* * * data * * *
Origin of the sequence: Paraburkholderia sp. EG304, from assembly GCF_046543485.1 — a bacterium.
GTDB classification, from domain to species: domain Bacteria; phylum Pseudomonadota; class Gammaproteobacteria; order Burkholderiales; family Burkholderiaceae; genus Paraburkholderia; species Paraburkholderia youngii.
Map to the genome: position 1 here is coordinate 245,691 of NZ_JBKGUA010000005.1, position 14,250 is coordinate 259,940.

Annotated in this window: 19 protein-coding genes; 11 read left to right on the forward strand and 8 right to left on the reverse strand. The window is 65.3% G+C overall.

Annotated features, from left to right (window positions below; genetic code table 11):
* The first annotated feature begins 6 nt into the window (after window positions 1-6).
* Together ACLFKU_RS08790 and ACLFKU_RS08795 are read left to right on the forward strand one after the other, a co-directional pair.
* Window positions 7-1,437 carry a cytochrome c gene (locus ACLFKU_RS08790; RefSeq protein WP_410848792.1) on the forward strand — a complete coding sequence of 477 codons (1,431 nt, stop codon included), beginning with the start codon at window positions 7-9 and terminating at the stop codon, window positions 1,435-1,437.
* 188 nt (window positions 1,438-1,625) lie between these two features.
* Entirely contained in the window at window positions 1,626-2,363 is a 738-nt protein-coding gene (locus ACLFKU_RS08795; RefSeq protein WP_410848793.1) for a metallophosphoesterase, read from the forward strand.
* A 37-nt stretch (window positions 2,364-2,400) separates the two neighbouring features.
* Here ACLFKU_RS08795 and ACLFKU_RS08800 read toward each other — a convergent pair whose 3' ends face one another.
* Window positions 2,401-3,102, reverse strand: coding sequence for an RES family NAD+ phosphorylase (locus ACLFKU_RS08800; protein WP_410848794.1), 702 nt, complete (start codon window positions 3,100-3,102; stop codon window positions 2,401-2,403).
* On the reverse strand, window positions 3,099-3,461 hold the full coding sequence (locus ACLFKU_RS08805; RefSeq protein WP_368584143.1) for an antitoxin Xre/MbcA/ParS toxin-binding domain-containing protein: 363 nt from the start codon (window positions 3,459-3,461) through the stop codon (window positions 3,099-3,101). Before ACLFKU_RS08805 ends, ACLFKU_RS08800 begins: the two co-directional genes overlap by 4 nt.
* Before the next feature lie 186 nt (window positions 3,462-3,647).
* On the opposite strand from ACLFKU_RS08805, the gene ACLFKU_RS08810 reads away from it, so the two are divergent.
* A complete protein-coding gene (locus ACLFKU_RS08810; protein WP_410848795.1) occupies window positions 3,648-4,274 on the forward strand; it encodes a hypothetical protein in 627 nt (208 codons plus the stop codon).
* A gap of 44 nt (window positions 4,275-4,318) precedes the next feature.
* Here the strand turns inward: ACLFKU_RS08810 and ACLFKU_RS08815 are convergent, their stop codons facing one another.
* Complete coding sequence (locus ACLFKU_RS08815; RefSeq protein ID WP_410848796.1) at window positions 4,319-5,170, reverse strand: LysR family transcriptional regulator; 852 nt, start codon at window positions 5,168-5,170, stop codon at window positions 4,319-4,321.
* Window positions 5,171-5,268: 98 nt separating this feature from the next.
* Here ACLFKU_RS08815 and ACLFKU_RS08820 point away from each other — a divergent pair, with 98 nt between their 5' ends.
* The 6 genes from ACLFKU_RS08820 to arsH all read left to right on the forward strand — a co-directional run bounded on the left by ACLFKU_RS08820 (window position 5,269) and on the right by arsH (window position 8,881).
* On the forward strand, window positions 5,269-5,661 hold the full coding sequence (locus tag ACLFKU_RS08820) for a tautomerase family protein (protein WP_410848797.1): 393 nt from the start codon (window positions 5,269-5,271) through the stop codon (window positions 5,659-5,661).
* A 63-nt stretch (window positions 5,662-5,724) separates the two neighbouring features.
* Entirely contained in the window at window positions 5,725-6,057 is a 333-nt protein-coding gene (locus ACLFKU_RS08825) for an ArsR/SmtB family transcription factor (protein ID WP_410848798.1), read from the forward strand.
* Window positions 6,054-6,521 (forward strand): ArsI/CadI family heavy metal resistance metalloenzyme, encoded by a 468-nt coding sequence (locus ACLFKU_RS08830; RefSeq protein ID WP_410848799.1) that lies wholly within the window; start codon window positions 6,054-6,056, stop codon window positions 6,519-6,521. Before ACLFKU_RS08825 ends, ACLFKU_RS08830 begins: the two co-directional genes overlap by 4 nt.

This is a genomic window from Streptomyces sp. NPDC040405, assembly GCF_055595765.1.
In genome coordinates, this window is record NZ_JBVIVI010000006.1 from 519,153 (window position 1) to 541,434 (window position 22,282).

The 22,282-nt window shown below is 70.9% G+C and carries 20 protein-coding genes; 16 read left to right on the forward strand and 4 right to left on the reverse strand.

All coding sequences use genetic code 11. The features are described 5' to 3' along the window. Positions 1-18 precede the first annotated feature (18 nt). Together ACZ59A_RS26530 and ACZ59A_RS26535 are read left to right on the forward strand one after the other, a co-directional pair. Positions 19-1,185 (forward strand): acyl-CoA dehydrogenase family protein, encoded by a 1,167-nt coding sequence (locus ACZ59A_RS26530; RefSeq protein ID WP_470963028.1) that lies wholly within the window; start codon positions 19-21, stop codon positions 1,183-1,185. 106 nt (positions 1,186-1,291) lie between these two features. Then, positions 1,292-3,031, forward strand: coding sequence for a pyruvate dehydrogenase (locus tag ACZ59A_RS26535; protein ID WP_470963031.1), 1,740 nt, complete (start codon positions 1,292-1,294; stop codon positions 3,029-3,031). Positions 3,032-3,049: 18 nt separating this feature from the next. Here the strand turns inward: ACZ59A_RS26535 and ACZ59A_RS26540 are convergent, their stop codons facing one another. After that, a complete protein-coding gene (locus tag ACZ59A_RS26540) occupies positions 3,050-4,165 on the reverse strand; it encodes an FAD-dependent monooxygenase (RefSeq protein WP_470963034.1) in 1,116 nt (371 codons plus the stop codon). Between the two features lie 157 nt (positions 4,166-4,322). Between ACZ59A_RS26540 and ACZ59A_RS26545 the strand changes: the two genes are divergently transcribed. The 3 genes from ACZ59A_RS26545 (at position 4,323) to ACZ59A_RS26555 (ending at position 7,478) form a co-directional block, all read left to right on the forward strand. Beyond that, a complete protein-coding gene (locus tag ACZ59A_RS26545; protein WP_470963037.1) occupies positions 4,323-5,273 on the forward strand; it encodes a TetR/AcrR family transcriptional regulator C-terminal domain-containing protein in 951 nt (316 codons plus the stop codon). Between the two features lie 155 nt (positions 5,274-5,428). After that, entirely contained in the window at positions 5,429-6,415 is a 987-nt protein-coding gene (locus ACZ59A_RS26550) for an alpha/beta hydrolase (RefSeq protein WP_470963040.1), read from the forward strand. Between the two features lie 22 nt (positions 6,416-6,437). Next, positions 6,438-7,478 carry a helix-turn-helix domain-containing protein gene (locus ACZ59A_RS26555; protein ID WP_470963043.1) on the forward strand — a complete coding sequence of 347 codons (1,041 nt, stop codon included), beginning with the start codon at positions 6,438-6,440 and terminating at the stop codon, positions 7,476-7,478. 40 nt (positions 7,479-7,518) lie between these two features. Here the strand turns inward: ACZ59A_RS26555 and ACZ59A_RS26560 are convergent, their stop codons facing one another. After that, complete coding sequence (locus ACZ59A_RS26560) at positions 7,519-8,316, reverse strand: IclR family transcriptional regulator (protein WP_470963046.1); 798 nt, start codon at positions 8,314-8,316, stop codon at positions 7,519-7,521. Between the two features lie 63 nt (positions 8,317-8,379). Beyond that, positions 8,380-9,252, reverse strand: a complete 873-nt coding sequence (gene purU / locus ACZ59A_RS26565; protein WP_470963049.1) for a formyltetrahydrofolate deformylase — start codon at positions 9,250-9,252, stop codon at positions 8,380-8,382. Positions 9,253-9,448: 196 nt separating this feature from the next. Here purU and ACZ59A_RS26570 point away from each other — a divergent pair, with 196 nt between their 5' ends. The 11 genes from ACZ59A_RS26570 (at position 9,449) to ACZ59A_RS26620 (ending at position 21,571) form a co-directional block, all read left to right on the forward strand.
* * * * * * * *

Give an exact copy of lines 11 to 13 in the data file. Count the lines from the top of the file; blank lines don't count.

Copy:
* A 37-nt stretch (window positions 2,364-2,400) separates the two neighbouring features.
* Here ACLFKU_RS08795 and ACLFKU_RS08800 read toward each other — a convergent pair whose 3' ends face one another.
* Window positions 2,401-3,102, reverse strand: coding sequence for an RES family NAD+ phosphorylase (locus ACLFKU_RS08800; protein WP_410848794.1), 702 nt, complete (start codon window positions 3,100-3,102; stop codon window positions 2,401-2,403).